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Bug 37779 - Compatibility between Node.Property <-> PropertyModel
Compatibility between Node.Property <-> PropertyModel
Product: platform
Classification: Unclassified
Component: Explorer
PC Linux
: P1 (vote)
Assigned To: _ tboudreau
Depends on:
Blocks: 37626
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Reported: 2003-12-05 10:28 UTC by Jaroslav Tulach
Modified: 2008-12-22 17:56 UTC (History)
0 users

See Also:
Issue Type: DEFECT

Scatch of compatibility test (4.90 KB, patch)
2003-12-05 10:29 UTC, Jaroslav Tulach
Details | Diff
Diff with javadoc expanded to explain PropertyModel/Property relationship and situation wrt firing changes (5.23 KB, patch)
2003-12-05 18:14 UTC, _ tboudreau
Details | Diff

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Description Jaroslav Tulach 2003-12-05 10:28:29 UTC
During review of issue 37626 I was desperatelly
searching to find out how the compatibility
between old (using PropertyModel) and new (using
Node.Property) is fullfilled. I have not found
anything that would relate that and that is why I
wrote a basic test (will attach) to check it. I
have found that the direction from PropertyModel
-> Node.Property is probably fine (because the
code inside is build around Node.Property), but
the opposite does not work. 

Please make it work, include my test into some
testsuite and enhance it to where necessary for
example to test ExPropertyModel. I could not test
much, as the functionality is really missing.

Btw. I would also like to know why ExPropertyModel
and DefaultPropertyModels are deprecated and
PropertyModel is not?
Comment 1 Jaroslav Tulach 2003-12-05 10:29:09 UTC
Created attachment 12432 [details]
Scatch of compatibility test
Comment 2 _ tboudreau 2003-12-05 12:49:12 UTC
Jarda, no, the test you wrote cannot work - how could it?  Consider:

 - You create a PropertyPanel using Node.Property
     - Node.Property has no notion of listening, and no way to access
       the Node it belongs to, to attach listeners
 - Then you call PropertyPanel.getModel() and start listening on a 
     generated property model that wraps the original Node.Property.  

How should I detect a change in the Node.Property when I don't know
the Node it belongs to?  I could fire changes *if* they are changes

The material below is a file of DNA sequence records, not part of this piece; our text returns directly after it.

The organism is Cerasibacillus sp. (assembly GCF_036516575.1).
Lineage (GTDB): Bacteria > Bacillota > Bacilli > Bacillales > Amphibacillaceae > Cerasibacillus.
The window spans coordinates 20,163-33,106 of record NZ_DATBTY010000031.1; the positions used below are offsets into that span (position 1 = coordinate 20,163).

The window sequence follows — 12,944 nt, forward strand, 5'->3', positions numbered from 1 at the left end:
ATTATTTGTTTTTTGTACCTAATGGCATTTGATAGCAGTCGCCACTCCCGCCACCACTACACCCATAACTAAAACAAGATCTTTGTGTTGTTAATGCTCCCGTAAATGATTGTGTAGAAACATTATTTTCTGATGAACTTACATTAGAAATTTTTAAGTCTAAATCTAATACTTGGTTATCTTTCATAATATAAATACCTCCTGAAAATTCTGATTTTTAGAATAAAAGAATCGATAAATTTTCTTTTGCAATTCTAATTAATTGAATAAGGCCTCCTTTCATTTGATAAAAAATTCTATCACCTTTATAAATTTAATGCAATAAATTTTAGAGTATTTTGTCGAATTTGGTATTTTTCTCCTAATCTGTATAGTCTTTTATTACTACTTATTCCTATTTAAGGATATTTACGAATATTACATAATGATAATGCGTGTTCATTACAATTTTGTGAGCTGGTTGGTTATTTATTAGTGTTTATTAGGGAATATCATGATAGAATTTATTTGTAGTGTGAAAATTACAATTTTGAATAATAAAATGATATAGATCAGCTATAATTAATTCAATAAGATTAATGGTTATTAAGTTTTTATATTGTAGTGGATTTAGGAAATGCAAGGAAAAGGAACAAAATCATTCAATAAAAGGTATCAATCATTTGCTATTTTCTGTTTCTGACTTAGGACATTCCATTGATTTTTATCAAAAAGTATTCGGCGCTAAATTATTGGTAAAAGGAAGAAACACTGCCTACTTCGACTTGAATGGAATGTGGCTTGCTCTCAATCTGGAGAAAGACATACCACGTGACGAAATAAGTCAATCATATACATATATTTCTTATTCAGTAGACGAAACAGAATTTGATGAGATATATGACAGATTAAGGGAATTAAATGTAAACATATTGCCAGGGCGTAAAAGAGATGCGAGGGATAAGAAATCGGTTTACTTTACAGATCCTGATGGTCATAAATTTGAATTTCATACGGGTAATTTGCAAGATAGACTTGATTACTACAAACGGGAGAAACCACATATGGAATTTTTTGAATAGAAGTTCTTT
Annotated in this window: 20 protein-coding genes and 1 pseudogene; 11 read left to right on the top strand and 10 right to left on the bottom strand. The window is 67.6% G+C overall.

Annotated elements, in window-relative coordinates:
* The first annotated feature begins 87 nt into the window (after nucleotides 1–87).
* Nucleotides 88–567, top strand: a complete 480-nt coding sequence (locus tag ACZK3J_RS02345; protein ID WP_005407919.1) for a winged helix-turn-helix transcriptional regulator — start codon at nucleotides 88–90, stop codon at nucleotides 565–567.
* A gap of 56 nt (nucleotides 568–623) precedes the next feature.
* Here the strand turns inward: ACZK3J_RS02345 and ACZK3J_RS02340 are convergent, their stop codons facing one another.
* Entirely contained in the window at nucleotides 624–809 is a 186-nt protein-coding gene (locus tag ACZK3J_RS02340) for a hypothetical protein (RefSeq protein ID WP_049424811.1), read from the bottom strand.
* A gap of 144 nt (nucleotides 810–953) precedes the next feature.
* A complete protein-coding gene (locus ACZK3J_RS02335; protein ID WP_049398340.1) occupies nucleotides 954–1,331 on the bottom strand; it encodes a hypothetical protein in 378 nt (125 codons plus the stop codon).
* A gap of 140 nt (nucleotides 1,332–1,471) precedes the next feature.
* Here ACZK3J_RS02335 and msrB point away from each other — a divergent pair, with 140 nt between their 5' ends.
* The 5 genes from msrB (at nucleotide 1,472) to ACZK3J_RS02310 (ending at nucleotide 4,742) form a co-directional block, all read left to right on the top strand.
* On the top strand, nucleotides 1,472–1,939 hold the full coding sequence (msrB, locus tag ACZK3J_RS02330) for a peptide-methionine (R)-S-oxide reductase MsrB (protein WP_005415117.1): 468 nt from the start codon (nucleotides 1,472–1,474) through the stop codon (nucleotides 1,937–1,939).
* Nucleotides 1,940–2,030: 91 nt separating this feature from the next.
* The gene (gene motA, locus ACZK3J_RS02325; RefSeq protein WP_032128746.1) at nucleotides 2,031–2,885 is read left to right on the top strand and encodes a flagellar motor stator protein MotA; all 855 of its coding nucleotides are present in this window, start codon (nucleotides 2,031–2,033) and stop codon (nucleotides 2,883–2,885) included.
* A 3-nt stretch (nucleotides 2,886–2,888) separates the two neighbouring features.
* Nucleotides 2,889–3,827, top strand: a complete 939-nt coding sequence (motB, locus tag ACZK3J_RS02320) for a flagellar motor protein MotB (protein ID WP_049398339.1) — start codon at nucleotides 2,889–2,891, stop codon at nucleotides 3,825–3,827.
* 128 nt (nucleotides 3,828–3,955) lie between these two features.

made by the property panel, but there's no way to detect changes done
from outside.

I would prefer to document that if you use setProperty or one of the
Property constructors, that the model received from
PropertyPanel.getModel will not fire changes.  That would also be
compatible.  After all, if you are passing a Property object, you also
know where you got it.  If you want to listen to it, you can, and tell
the property panel to refresh itself.  Most of the time that's not
what anybody wants.  For the second case, that is...

the reason PropertyPanel is not deprecated but others are:
 - There is a valid use case for PropertyModel, where someone wants to
write an implementation it will fire changes the property panel should
detect.  That is the only remaining use case.
 - There is no valid use case for DefaultPropertyModel - if you are
using DefaultPropertyModel, then you know the object you are creating
a model for - you need it for the constructor.  Use BeanNode if you
want changes, or PropertySupport.Reflection by itself if you don't
expect the value to change on its own.
 - ExPropertyModel exists to support a similar use case - BeanNode can
be substituted more effectively.

Part of the point of the two deprecations is that UI components whose
values change while the UI is on screen due to events beyond their
control is usually *bad* UI.  This kind of magic should be
discouraged, and the person writing such a UI should be encouraged to
take responsibility (as in, listen to the BeanNode themselves if
unexpected changes are interesting and likely to happen) or don't if
its not wanted.

PropertyModel is not deprecated, because as Jesse pointed out on
nbdev, there are cases where you have a UI with a property that is
composed from other properties in the UI and should change to reflect
them.  It is right for someone to write an implementation of